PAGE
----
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Gospel Q&A: How Do I Support Family and Friends Who Have Left the Church?

Gospel Q&A: How Do I Support Family and Friends Who Have Left the Church?

Gospel Q&A is a series from LDS Daily that strives to answer important gospel questions from readers. Today, we answer the question, “How do I support family and friends who have left the Church?”

Do you have a question you’d like to see answered? Send us an email at calledtoshare@ldsdaily.com or leave it in the comments below.

When we value our membership and covenants in the Lord’s church, it can be anguishing to watch the people we love cast them aside. We can feel hurt and then allow this hurt to dictate our behavior. This only drives a wedge in our relationships. Instead, here are four ways we can support our loved ones while holding firmly to the hope that they will return to the covenant path.

Maintain the Relationship

It has been said that people don’t care how much you know until they know how much you care. All your testimonies in the world will not matter if your loved one does not know you love them. Long before you preach, correct, or convince, you must love them with no ulterior motive—with love unfeigned. This means your love cannot be dependent on whether or not they return to full church activity. If your love is a trick to get them to come back, it isn’t love at all. Love them right where they are—today.

When asked how a person should approach loved ones who had left the church, President M. Russell Ballard taught, “My answer is please do not preach to them! Your family members or friends already know the Church’s teachings. They don’t need another lecture! What they need—what we all need—is love and understanding, not judging. Share your positive experiences of living the gospel. The most powerful thing you can do is share your spiritual experiences with family and friends. Also, be genuinely interested in their lives, their successes, and their challenges. Always be warm, gentle, loving, and kind.”

Pray for Them

3 Nephi 18:21 reads:

Pray in your families unto the Father, always in my name, that your wives and your children may be blessed.

Prayers of the faithful have saved lives and freed prisoners (Acts 12:5), calmed the den of lions (Daniel 6:10), and softened the hearts of the vilest of sinners (Mosiah 27:14).

It’s not what we do when we have nothing else to do. It is our first line of defense against the adversary and the greatest strength we have. Never underestimate the power of faithful prayer.

Keep Including Them

Their lifestyle may be different from what it once was, but include and invite loved ones no matter their belief system. Assuming they are safe to be around (this applies to all people—members, not members, active, less active) make sure they know they are welcome. You don’t have to alter your standards to reflect theirs, but you are all best served if you include your loved ones in all your usual ways.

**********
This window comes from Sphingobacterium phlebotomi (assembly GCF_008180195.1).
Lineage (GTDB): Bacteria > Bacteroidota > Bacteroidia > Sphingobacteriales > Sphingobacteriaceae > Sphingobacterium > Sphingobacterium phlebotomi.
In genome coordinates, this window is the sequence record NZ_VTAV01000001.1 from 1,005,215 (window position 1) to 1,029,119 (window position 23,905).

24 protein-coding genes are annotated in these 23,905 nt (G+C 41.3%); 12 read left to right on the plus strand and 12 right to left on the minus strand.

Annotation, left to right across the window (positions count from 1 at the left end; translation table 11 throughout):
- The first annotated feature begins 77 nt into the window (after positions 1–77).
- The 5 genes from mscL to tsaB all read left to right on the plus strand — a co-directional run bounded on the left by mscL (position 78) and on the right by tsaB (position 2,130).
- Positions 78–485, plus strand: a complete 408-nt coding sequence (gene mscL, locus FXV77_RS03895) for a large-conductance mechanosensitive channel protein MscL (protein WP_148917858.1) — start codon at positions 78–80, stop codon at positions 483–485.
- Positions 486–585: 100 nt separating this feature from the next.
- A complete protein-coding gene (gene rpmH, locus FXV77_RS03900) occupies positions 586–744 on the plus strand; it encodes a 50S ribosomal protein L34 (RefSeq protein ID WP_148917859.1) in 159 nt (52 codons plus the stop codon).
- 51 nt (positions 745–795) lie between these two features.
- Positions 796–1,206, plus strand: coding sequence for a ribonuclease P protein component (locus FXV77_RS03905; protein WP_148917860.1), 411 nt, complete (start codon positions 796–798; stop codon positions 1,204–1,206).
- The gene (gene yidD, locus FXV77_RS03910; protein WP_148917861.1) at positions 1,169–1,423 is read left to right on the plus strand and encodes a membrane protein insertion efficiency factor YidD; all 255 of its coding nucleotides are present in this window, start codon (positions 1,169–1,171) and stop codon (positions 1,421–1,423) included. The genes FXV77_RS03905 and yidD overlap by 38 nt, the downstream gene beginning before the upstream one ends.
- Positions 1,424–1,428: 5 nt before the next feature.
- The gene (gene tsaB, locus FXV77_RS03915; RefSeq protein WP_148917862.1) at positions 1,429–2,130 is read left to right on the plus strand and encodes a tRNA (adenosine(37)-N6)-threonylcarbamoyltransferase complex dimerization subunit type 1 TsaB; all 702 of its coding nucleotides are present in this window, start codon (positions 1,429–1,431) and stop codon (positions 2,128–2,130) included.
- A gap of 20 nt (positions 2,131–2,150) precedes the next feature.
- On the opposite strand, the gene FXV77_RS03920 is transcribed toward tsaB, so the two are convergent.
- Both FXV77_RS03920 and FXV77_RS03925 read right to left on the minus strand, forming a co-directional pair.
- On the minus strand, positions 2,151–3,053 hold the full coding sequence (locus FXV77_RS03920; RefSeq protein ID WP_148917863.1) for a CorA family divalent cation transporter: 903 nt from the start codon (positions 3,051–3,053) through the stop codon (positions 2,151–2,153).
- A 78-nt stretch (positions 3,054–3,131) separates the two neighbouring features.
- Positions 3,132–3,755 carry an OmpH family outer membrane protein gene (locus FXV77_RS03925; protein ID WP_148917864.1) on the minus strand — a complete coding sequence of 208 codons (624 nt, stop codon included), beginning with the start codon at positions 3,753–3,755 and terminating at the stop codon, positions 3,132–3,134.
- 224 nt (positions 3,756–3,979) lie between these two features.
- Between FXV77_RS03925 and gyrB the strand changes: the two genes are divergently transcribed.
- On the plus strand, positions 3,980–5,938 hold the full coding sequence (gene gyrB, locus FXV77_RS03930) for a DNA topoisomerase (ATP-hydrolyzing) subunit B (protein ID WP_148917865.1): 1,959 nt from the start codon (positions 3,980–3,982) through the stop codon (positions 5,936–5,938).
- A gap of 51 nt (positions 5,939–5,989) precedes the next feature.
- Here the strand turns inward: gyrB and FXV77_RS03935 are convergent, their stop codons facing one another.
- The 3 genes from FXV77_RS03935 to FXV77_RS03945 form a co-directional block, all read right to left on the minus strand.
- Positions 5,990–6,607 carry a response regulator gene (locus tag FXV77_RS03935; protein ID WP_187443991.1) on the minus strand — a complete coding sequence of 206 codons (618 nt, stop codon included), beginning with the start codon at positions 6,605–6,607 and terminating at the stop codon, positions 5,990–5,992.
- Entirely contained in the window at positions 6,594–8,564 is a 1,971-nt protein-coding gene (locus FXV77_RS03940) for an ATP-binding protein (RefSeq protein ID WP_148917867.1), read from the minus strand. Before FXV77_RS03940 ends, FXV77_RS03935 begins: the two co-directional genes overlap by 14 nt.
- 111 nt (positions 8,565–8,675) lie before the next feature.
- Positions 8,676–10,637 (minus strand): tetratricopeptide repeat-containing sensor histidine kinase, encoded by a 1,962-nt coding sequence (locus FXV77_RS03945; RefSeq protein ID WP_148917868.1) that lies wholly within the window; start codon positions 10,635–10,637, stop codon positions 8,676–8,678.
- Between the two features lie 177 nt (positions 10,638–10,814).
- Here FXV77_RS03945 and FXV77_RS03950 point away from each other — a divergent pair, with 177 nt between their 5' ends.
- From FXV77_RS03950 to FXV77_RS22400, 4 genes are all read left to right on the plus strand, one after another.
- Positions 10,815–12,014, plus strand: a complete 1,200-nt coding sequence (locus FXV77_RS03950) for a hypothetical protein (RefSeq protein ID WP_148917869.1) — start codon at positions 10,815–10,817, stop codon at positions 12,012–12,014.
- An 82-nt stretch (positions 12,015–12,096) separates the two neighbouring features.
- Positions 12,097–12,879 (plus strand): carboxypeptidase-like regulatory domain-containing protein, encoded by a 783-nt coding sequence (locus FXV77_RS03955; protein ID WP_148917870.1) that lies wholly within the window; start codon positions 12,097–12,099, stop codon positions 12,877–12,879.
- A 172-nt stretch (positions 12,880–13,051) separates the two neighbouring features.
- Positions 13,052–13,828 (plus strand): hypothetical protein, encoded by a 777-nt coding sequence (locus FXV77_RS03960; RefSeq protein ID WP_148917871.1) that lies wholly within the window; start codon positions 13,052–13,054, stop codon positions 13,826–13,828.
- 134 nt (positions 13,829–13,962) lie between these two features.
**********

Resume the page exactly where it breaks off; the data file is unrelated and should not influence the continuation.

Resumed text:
Toward that end, be inclusive in your language. “A good rule of thumb in Church discussions is to assume that no matter what you’re discussing, someone in your group has experienced it, is experiencing it, or will experience it—or they have a loved one who is going through it,” one Church published article teaches us. This helps us be more understanding in the way we communicate.

Leave the Saving to Jesus Christ

Merrilee Browne Boyack writes, “My own mother fasted and prayed for years and years that her children would be faithful. One night she prayed with heartbroken tears, begging the Lord to save her loved ones…. Mother came to a great realization in that moment. She had not been trusting God. She had been so afraid, so desperate, that she had not had faith that God knew her children well and loved them dearly and that He will save them if they will allow it. This understanding allowed her to focus on being their mom and lay the burden of “saving” at the Savior’s feet where it belonged.”

We should share and testify when moved upon by the Spirit to do so, but most importantly, we should be the mother, father, sister, aunt, brother, and friend we are intended to be and exercise faith that Christ is doing what He was called to do.

It can be heartbreaking to see your loved ones choose to separate themselves from the covenant path. Remember, however, that though they may wander, they are not lost to God, and their story is not over.

Let Christlike love be your guide star and you can’t go wrong.

Disclaimer: While all of my answers will use scriptures and/or words of modern prophets, I do not represent The Church of Jesus Christ of Latter-day Saints. I don’t believe any of my answers are comprehensive. I’m just one person using the gospel I have been blessed with to bring hope, peace, and answers to other seekers of truth.

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